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What you're trying to do can be perceived as stealing the focus, which was made pretty hard. And it's a good thing. What does your menu do? [preferencesController showWindow:]? –  zneak May 28 '10 at 11:56
It's hardly stealing the focus when the user selects "Preferences..." and you order the preferences window to the front and make it key, but yes the nice people at apple might try to prevent you from doing that. –  Frank R. May 28 '10 at 13:55

2 Answers 2

That's strange - I'm writing a LSUIElement application under Snow Leopard, and I didn't have such problems as you've described... I did have the problem that the newly created window didn't appear at the front, but I fixed it by calling activateIgnoringOtherApps. This was all I had to do to make it work as it should:

[NSApp activateIgnoringOtherApps: YES];
[preferencesWindow makeKeyAndOrderFront: self];

I didn't even touch anything that had 'policy' in the name.

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I think what I experienced was an interaction between the activation policy and something else. The extra code for selecting the activation policy was removed from my program a few weeks ago with no ill effects? It's one of those things that just won't work and then just suddenly starts working just fine again (it could be one of the OS X point updates of course). Perhaps the window I was working with could not become key or main!? –  Frank R. Nov 3 '10 at 19:41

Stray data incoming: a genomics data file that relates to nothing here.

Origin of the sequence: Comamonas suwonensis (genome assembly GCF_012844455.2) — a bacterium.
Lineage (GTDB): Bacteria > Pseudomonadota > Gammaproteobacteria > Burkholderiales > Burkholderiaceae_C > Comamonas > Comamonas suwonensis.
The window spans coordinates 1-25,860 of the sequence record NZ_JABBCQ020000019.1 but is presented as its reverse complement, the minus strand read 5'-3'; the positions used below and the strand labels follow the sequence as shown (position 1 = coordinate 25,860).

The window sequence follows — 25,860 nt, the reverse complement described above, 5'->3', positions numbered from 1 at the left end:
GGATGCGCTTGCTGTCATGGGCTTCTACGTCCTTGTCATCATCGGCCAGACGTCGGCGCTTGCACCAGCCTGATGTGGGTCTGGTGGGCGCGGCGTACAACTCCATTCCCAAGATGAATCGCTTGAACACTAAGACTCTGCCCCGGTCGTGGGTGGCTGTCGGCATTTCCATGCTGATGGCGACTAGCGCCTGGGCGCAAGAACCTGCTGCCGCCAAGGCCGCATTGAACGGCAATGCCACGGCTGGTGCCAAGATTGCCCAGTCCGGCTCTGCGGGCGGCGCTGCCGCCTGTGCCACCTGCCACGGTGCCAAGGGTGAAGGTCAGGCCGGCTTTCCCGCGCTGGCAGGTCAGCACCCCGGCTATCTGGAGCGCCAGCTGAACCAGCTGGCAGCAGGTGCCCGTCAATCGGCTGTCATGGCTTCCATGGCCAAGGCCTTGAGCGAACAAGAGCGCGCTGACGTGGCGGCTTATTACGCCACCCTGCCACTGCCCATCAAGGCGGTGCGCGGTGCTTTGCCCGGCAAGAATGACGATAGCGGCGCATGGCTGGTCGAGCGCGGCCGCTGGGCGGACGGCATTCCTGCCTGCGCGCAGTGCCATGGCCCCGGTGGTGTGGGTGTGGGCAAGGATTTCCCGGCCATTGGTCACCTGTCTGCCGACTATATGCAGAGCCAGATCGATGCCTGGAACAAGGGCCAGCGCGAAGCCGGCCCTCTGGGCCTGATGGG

This worked for me. I had the same situation. But my problem was a little weirder. If I ran it from XCode, it worked perfectly. If I ran the application from Finder, the window wouldn't appear. Adding this line helped so I'm really happy. –  Vojto Dec 9 '10 at 22:47
It has been giving me a lot of headaches. Thanks for this elegant solution –  Tibidabo Oct 23 '11 at 3:31

After posting the question in desperation, I did continue looking and did eventually find the solution. Since this stumped me for a few days and there seems to be no other answer out there that google can find, I'll explain the solution for "future generations".